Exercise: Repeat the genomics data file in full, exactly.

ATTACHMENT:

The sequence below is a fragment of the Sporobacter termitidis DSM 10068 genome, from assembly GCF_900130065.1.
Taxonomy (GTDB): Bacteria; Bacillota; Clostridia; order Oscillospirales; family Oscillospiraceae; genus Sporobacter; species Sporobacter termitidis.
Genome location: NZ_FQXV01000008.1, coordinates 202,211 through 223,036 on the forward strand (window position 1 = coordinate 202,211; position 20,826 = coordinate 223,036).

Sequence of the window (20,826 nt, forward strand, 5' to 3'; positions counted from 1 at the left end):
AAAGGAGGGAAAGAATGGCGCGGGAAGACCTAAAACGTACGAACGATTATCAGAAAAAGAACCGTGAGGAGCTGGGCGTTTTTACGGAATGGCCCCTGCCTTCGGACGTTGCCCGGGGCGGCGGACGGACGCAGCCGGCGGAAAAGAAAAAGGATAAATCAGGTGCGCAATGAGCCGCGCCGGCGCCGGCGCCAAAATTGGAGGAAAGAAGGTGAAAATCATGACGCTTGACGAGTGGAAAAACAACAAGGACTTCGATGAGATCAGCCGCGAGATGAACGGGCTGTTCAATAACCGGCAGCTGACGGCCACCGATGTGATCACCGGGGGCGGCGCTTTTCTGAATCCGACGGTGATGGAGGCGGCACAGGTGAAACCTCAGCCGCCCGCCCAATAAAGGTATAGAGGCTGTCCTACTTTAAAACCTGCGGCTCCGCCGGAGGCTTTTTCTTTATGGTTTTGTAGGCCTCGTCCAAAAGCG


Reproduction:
The sequence below is a fragment of the Sporobacter termitidis DSM 10068 genome, from assembly GCF_900130065.1.
Taxonomy (GTDB): Bacteria; Bacillota; Clostridia; order Oscillospirales; family Oscillospiraceae; genus Sporobacter; species Sporobacter termitidis.
Genome location: NZ_FQXV01000008.1, coordinates 202,211 through 223,036 on the forward strand (window position 1 = coordinate 202,211; position 20,826 = coordinate 223,036).

Sequence of the window (20,826 nt, forward strand, 5' to 3'; positions counted from 1 at the left end):
AAAGGAGGGAAAGAATGGCGCGGGAAGACCTAAAACGTACGAACGATTATCAGAAAAAGAACCGTGAGGAGCTGGGCGTTTTTACGGAATGGCCCCTGCCTTCGGACGTTGCCCGGGGCGGCGGACGGACGCAGCCGGCGGAAAAGAAAAAGGATAAATCAGGTGCGCAATGAGCCGCGCCGGCGCCGGCGCCAAAATTGGAGGAAAGAAGGTGAAAATCATGACGCTTGACGAGTGGAAAAACAACAAGGACTTCGATGAGATCAGCCGCGAGATGAACGGGCTGTTCAATAACCGGCAGCTGACGGCCACCGATGTGATCACCGGGGGCGGCGCTTTTCTGAATCCGACGGTGATGGAGGCGGCACAGGTGAAACCTCAGCCGCCCGCCCAATAAAGGTATAGAGGCTGTCCTACTTTAAAACCTGCGGCTCCGCCGGAGGCTTTTTCTTTATGGTTTTGTAGGCCTCGTCCAAAAGCG